When I returned home and my husband asked how my run went, I didn't know how to answer. I couldn't calculate the exact distance I had run. I didn't know if I had sustained a good pace.
How was my run? Well, I had gone out and done it.
I've been thinking about how much of our lives are measured -- how much data we keep and track. We can calculate our daily steps and count our calories. We track our children's academic and developmental progress. As a blogger, I'm encouraged to quantify my daily traffic, platform size, and social media followers.
I understand this. I just don't always think it's healthy.
I'm not against working hard, setting goals, or tracking progress. Not at all. These measures help us to stretch, grow, and see results. I'm simply against confusing these measurements with my worth.
In my own life, I'm pushing back against the systems that feed into this confusion, those systems that urge me to think that bigger and more is always better. I want to be aware of the subtle trappings, refuse to run the endless races of self-measurement and promotion, and avoid becoming enslaved to one-dimensional or inaccurate ways of seeing myself.
Because my worth can't be measured in numbers.
Let me repeat this: measuring our significance by numbers -- our dress size, how much money we earn, how many loads of laundry we folded today, how many people "like" our status update, how many times we exercised (or didn't) this week, or whatever other arbitrary mechanisms we set up to gauge our performance -- is fickle and futile.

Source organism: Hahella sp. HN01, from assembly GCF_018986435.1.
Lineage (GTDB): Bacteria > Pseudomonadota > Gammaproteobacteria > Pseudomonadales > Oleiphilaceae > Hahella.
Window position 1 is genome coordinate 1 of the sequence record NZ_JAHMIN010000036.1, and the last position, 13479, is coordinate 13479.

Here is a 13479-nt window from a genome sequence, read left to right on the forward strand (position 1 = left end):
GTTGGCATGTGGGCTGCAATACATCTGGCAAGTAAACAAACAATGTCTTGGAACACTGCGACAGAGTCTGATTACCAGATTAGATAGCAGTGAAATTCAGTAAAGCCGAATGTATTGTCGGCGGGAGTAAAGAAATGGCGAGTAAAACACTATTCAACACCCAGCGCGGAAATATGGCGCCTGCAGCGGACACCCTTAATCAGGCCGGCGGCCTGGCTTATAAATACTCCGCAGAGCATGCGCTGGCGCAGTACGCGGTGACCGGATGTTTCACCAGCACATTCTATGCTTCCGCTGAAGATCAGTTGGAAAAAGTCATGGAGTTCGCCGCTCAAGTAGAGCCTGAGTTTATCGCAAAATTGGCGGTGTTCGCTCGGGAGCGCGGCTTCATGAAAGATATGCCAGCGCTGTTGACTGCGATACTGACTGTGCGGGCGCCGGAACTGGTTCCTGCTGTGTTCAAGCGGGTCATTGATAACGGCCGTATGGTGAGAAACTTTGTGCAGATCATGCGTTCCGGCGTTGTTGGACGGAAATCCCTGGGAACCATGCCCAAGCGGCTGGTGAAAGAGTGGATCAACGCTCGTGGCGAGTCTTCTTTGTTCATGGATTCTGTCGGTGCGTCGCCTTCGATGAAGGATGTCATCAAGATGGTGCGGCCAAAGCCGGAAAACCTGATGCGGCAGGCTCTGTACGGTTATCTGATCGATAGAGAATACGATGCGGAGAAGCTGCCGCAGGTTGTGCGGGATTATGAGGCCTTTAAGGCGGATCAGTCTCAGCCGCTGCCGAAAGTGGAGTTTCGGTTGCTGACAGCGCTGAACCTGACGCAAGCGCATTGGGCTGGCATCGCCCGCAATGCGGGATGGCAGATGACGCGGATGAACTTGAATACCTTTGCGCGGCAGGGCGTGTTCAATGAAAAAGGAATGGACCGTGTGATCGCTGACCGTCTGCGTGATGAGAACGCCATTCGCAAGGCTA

Last week I spoke at two women's events, one large conference and one small mom's group, with this simple message: we're worth more than these measurements. So much more. Success in fulfilling our life purpose can't be quantified and reduced to a mere number, as if significance could be captured through such narrow metrics.
I'm humbled by how God gently and frequently reminds me of this lesson through ordinary moments, like a dead cell phone battery on a long run that forces me to appreciate a run just because I ran, not because of how far or fast I traveled.
It never was about the speed or distance. The value was that I did it, that I laced up my shoes and ran.
We're worth much more than numbers can measure. Today, let's not fall into that trap of thinking otherwise.